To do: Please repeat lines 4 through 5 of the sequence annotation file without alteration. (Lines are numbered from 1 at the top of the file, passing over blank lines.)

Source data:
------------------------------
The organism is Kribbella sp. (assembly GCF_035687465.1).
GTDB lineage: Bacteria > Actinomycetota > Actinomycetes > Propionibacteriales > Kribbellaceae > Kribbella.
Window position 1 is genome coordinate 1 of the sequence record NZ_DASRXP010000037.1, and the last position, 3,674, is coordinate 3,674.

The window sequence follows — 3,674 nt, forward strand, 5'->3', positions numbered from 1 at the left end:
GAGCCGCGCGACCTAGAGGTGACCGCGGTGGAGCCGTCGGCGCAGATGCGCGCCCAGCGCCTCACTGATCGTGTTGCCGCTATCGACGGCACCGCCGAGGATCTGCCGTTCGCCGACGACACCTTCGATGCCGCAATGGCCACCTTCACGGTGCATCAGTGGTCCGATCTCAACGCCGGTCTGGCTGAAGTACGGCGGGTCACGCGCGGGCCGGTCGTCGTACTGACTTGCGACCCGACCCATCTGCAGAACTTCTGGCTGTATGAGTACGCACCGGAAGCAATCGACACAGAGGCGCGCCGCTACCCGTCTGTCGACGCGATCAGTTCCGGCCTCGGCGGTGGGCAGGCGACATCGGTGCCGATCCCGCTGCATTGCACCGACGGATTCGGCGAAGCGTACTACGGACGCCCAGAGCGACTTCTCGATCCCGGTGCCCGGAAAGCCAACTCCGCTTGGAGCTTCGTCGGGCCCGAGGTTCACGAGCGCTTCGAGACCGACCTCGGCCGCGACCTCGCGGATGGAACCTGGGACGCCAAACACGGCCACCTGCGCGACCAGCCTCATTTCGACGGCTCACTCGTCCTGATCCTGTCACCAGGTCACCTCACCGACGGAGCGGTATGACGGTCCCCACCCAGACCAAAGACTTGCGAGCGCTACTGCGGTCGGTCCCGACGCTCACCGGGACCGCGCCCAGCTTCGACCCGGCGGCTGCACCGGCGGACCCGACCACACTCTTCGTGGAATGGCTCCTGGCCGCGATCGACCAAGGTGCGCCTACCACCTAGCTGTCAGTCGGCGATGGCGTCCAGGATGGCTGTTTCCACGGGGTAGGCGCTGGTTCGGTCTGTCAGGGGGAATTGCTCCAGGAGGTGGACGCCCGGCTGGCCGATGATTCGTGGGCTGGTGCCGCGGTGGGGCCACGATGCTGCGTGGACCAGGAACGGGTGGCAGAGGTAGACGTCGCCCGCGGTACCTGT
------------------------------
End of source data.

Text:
The window sequence follows — 3,674 nt, forward strand, 5'->3', positions numbered from 1 at the left end:
GAGCCGCGCGACCTAGAGGTGACCGCGGTGGAGCCGTCGGCGCAGATGCGCGCCCAGCGCCTCACTGATCGTGTTGCCGCTATCGACGGCACCGCCGAGGATCTGCCGTTCGCCGACGACACCTTCGATGCCGCAATGGCCACCTTCACGGTGCATCAGTGGTCCGATCTCAACGCCGGTCTGGCTGAAGTACGGCGGGTCACGCGCGGGCCGGTCGTCGTACTGACTTGCGACCCGACCCATCTGCAGAACTTCTGGCTGTATGAGTACGCACCGGAAGCAATCGACACAGAGGCGCGCCGCTACCCGTCTGTCGACGCGATCAGTTCCGGCCTCGGCGGTGGGCAGGCGACATCGGTGCCGATCCCGCTGCATTGCACCGACGGATTCGGCGAAGCGTACTACGGACGCCCAGAGCGACTTCTCGATCCCGGTGCCCGGAAAGCCAACTCCGCTTGGAGCTTCGTCGGGCCCGAGGTTCACGAGCGCTTCGAGACCGACCTCGGCCGCGACCTCGCGGATGGAACCTGGGACGCCAAACACGGCCACCTGCGCGACCAGCCTCATTTCGACGGCTCACTCGTCCTGATCCTGTCACCAGGTCACCTCACCGACGGAGCGGTATGACGGTCCCCACCCAGACCAAAGACTTGCGAGCGCTACTGCGGTCGGTCCCGACGCTCACCGGGACCGCGCCCAGCTTCGACCCGGCGGCTGCACCGGCGGACCCGACCACACTCTTCGTGGAATGGCTCCTGGCCGCGATCGACCAAGGTGCGCCTACCACCTAGCTGTCAGTCGGCGATGGCGTCCAGGATGGCTGTTTCCACGGGGTAGGCGCTGGTTCGGTCTGTCAGGGGGAATTGCTCCAGGAGGTGGACGCCCGGCTGGCCGATGATTCGTGGGCTGGTGCCGCGGTGGGGCCACGATGCTGCGTGGACCAGGAACGGGTGGCAGAGGTAGACGTCGCCCGCGGTACCTGT